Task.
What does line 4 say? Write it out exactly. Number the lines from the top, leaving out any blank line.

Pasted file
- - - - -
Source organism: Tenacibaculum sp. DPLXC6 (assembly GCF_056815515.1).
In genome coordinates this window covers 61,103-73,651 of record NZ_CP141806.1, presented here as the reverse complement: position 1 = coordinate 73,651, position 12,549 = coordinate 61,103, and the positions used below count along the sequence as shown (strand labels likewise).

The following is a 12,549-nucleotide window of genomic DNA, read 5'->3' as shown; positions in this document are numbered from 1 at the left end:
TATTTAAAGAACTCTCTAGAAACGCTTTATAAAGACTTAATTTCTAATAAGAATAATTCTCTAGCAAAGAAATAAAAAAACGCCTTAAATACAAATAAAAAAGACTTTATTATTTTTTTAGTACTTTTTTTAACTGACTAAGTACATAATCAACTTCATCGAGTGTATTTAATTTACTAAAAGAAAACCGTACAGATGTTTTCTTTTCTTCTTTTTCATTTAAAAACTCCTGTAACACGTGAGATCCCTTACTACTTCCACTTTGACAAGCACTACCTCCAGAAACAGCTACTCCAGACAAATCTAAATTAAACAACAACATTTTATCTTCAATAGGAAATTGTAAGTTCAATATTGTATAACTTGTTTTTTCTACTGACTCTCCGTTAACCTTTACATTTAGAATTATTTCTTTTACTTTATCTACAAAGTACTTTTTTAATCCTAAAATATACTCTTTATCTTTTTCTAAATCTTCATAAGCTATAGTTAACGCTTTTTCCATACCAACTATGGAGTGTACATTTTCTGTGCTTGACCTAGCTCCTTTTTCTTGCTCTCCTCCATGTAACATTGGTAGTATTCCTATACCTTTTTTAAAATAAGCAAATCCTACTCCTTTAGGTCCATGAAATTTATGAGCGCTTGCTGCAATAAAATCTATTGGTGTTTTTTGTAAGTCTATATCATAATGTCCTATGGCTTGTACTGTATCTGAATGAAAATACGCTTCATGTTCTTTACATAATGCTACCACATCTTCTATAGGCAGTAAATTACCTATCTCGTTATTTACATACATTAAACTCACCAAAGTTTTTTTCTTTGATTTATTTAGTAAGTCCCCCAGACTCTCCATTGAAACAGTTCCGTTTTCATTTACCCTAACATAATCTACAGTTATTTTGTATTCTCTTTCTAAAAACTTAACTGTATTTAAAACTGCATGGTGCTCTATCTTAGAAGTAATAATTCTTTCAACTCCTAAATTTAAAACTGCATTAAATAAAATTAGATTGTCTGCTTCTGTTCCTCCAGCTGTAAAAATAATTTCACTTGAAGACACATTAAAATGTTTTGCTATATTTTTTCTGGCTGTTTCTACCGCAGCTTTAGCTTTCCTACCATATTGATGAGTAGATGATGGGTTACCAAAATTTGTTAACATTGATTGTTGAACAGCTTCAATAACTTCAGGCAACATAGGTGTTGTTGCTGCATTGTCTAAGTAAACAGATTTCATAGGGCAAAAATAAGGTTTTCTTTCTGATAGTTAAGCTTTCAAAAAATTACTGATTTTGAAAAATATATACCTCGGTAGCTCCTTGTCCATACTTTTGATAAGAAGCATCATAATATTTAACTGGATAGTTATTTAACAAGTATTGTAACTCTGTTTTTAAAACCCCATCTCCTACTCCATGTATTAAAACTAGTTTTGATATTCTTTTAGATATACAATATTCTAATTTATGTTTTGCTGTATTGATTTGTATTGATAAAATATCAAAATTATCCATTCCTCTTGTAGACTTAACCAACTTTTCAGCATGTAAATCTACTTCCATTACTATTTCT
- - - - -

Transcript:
TATTTAAAGAACTCTCTAGAAACGCTTTATAAAGACTTAATTTCTAATAAGAATAATTCTCTAGCAAAGAAATAAAAAAACGCCTTAAATACAAATAAAAAAGACTTTATTATTTTTTTAGTACTTTTTTTAACTGACTAAGTACATAATCAACTTCATCGAGTGTATTTAATTTACTAAAAGAAAACCGTACAGATGTTTTCTTTTCTTCTTTTTCATTTAAAAACTCCTGTAACACGTGAGATCCCTTACTACTTCCACTTTGACAAGCACTACCTCCAGAAACAGCTACTCCAGACAAATCTAAATTAAACAACAACATTTTATCTTCAATAGGAAATTGTAAGTTCAATATTGTATAACTTGTTTTTTCTACTGACTCTCCGTTAACCTTTACATTTAGAATTATTTCTTTTACTTTATCTACAAAGTACTTTTTTAATCCTAAAATATACTCTTTATCTTTTTCTAAATCTTCATAAGCTATAGTTAACGCTTTTTCCATACCAACTATGGAGTGTACATTTTCTGTGCTTGACCTAGCTCCTTTTTCTTGCTCTCCTCCATGTAACATTGGTAGTATTCCTATACCTTTTTTAAAATAAGCAAATCCTACTCCTTTAGGTCCATGAAATTTATGAGCGCTTGCTGCAATAAAATCTATTGGTGTTTTTTGTAAGTCTATATCATAATGTCCTATGGCTTGTACTGTATCTGAATGAAAATACGCTTCATGTTCTTTACATAATGCTACCACATCTTCTATAGGCAGTAAATTACCTATCTCGTTATTTACATACATTAAACTCACCAAAGTTTTTTTCTTTGATTTATTTAGTAAGTCCCCCAGACTCTCCATTGAAACAGTTCCGTTTTCATTTACCCTAACATAATCTACAGTTATTTTGTATTCTCTTTCTAAAAACTTAACTGTATTTAAAACTGCATGGTGCTCTATCTTAGAAGTAATAATTCTTTCAACTCCTAAATTTAAAACTGCATTAAATAAAATTAGATTGTCTGCTTCTGTTCCTCCAGCTGTAAAAATAATTTCACTTGAAGACACATTAAAATGTTTTGCTATATTTTTTCTGGCTGTTTCTACCGCAGCTTTAGCTTTCCTACCATATTGATGAGTAGATGATGGGTTACCAAAATTTGTTAACATTGATTGTTGAACAGCTTCAATAACTTCAGGCAACATAGGTGTTGTTGCTGCATTGTCTAAGTAAACAGATTTCATAGGGCAAAAATAAGGTTTTCTTTCTGATAGTTAAGCTTTCAAAAAATTACTGATTTTGAAAAATATATACCTCGGTAGCTCCTTGTCCATACTTTTGATAAGAAGCATCATAATATTTAACTGGATAGTTATTTAACAAGTATTGTAACTCTGTTTTTAAAACCCCATCTCCTACTCCATGTATTAAAACTAGTTTTGATATTCTTTTAGATATACAATATTCTAATTTATGTTTTGCTGTATTGATTTGTATTGATAAAATATCAAAATTATCCATTCCTCTTGTAGACTTAACCAACTTTTCAGCATGTAAATCTACTTCCATTACTATTTCT